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Posted by on Mar 6, 2008 in Neurology

Manganese-Induced Parkinsonism in IV Drug Users

Manganese-Induced Parkinsonism in IV Drug Users

A manganese contaminant in home-made methcathinone (ephedrone) likely produced irreversible parkinsonism in 23 Latvian IV drug users, according to a report in this week’s NEJM. Methcathinone, a recreational stimulant with euphoric properties, is typically manufactured in the Baltic states and Russia by oxidizing store-bought ephedrine with potassium permangatethe presumed source of manganese in these cases. The clinical disorder, which was associated with elevated manganese levels and MRI changes in the globus pallidus and substantia nigra, was similar to that seen historically in welders or metal workers who have experienced occupational exposure to manganese.

The cases of parkinsonism in the Latvian drug users, however, should not be confused with reports in the 1980s of parkinsonism among California heroin addicts (Ballard PA et al. Neurology. 1985;35:949-956), who used a street-produced analog of Demerol (MPPP). In these cases, the clinical condition was associated with a contaminant produced during sloppy MPPP manufacture, MPTP. After crossing the blood-brain barrier, MPTP is converted in the CNS to the neurotoxin MPP+, which is known to destroy dopamine-producing cells in the substantia nigra.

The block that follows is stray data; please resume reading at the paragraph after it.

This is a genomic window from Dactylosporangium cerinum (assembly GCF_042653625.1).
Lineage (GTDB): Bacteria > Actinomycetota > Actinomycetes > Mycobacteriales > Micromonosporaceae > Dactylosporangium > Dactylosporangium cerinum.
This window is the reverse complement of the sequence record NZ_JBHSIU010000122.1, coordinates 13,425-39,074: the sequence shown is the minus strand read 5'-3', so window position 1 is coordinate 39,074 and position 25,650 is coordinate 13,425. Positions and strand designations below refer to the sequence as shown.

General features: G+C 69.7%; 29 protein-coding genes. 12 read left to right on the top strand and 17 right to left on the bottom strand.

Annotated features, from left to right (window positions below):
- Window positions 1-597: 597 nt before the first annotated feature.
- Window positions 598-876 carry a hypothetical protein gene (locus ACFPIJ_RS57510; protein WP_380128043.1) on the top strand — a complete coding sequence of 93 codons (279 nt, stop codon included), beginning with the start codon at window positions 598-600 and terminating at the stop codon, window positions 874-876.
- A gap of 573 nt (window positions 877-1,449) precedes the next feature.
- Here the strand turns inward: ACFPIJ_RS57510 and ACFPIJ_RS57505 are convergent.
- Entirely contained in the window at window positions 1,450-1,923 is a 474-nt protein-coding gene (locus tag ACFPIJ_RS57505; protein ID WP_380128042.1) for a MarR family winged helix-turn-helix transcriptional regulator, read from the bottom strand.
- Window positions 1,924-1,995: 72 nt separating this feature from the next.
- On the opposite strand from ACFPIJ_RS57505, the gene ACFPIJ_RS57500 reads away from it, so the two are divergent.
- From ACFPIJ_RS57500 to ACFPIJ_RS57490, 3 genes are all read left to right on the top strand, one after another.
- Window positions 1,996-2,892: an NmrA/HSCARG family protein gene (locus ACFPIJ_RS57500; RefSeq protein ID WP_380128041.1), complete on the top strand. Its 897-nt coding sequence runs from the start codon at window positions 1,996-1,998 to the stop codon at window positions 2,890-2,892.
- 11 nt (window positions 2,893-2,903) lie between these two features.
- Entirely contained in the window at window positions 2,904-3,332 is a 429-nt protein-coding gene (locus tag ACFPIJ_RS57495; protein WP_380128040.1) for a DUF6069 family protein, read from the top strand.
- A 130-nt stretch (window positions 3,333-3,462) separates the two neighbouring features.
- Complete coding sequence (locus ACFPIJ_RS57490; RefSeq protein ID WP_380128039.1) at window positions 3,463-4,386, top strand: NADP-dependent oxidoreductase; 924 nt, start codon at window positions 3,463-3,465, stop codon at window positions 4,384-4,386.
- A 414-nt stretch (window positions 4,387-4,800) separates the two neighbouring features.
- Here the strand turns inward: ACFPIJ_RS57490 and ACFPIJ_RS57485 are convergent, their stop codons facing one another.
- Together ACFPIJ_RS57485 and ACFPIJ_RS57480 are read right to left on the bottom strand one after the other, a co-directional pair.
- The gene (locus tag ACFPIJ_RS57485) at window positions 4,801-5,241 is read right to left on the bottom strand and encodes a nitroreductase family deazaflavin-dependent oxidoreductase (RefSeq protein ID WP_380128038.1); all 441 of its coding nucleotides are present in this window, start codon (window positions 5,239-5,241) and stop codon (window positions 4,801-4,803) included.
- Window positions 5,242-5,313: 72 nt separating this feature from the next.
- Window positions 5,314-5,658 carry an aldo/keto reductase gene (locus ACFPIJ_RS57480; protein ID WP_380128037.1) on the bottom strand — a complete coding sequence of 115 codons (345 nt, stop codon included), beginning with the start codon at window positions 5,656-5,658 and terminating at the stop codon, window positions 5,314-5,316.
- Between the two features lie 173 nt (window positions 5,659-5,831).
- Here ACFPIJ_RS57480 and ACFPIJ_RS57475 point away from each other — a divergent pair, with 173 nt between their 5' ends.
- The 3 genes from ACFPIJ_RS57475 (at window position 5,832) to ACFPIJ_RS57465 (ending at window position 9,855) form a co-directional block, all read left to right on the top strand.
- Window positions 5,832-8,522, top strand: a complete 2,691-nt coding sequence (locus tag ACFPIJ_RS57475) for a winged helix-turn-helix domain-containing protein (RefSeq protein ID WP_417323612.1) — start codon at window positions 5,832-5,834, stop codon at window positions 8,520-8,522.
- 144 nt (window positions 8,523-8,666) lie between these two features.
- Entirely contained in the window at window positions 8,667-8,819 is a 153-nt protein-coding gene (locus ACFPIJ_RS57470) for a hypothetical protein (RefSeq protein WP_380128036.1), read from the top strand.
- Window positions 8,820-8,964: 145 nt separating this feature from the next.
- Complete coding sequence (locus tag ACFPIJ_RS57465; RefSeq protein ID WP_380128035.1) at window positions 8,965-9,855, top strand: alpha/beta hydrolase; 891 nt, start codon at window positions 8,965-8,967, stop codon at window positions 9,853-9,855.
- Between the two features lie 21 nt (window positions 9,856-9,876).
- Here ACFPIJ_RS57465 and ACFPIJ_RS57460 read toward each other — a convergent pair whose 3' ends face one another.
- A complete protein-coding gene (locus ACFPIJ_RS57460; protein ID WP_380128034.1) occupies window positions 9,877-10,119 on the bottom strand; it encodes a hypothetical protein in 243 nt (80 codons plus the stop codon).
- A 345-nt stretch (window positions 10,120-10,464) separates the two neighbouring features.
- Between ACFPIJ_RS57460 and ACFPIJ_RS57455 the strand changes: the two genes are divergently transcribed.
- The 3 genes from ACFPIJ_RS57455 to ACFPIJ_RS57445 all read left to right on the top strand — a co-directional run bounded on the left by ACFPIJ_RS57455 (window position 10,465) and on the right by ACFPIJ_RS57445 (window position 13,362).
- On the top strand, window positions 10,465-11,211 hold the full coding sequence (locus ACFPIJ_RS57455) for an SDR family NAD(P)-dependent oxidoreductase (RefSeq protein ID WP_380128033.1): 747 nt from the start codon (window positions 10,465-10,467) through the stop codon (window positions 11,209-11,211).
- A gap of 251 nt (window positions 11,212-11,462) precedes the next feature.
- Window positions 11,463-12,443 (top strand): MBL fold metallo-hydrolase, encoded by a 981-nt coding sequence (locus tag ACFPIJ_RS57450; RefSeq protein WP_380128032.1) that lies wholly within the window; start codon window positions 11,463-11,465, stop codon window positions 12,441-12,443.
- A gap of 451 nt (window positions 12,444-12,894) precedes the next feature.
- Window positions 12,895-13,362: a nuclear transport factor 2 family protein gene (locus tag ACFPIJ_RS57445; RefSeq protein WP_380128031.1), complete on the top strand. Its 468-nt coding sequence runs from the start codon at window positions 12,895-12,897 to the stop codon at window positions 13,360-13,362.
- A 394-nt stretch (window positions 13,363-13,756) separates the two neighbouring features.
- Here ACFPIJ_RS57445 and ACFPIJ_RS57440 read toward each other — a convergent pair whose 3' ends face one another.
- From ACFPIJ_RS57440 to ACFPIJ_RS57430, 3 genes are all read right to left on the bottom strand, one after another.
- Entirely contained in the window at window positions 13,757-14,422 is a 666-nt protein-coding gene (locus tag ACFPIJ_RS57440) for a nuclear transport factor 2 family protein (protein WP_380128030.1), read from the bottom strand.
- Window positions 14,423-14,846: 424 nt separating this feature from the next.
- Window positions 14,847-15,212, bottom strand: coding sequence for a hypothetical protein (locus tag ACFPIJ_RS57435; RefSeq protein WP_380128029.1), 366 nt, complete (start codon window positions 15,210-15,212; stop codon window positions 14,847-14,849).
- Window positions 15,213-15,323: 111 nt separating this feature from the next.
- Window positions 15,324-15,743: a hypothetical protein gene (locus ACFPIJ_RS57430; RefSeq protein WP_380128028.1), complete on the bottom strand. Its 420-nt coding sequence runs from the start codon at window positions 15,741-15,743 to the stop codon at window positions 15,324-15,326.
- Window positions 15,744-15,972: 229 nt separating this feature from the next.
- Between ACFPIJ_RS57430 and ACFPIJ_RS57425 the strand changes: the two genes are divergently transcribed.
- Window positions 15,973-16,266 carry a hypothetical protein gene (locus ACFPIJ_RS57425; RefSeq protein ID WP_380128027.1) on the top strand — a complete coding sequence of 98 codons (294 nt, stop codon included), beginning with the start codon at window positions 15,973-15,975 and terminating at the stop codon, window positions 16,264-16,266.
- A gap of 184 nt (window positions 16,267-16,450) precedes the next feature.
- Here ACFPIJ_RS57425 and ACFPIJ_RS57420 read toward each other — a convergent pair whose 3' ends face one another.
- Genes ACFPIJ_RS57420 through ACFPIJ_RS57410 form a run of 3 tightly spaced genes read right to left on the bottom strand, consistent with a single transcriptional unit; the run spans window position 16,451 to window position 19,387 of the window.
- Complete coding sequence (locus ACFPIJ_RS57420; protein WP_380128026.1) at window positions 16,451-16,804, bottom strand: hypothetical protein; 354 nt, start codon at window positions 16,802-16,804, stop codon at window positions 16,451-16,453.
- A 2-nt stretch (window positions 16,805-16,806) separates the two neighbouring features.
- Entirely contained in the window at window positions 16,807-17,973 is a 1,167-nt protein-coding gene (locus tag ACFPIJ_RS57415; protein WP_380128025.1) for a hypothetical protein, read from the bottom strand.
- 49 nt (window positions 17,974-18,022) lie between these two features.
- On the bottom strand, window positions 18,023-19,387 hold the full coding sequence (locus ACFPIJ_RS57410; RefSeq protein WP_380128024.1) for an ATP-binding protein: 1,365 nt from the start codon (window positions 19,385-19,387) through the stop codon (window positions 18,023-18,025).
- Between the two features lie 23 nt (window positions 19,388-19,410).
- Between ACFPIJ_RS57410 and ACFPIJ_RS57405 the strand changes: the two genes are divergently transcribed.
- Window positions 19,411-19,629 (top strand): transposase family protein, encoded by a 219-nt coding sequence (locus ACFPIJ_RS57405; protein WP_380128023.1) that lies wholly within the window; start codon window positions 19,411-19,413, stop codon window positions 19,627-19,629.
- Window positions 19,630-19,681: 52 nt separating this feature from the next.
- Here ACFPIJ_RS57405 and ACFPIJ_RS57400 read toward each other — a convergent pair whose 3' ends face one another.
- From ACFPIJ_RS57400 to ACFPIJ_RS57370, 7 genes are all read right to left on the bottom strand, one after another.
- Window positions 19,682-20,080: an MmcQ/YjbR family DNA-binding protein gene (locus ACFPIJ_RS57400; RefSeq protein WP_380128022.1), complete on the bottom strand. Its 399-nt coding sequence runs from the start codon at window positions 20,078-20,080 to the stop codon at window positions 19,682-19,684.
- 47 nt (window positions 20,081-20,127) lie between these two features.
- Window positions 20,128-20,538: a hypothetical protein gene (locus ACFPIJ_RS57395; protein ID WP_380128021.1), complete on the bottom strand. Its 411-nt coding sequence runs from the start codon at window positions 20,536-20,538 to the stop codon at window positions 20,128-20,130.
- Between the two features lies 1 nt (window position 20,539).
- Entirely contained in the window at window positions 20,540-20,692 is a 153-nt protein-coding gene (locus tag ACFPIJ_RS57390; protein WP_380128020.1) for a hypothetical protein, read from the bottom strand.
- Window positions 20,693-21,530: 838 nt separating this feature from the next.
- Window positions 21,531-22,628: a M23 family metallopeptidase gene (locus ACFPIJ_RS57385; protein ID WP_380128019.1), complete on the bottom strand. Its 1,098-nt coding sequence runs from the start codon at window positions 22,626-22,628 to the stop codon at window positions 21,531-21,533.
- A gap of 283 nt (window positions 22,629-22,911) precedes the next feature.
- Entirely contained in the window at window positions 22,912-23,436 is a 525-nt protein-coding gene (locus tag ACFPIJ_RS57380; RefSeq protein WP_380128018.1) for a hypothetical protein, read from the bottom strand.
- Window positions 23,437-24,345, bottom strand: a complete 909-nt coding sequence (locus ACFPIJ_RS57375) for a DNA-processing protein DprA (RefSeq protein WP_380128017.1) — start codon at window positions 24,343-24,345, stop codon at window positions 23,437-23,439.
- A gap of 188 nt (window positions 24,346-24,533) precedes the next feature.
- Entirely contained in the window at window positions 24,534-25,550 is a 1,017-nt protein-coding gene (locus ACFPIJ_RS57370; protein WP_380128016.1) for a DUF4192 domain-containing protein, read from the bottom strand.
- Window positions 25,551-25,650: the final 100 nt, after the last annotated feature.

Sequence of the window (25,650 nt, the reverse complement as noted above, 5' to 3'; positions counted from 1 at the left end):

bmartin (1127 Posts)

A native East Tennessean, Barbara Martin is a formerly practicing, board-certified neurologist who received her BS (psychology, summa cum laude) and MD from Duke University before completing her postgraduate training (internship, residency, fellowship) at the Hospital of the University of Pennsylvania in Philadelphia. She has worked in academia, private practice, medical publishing, drug market research, and continuing medical education (CME). For the last 3 years, she has worked in a freelance capacity as a medical writer, analyst, and consultant. Follow Dr. Barbara Martin on and Twitter.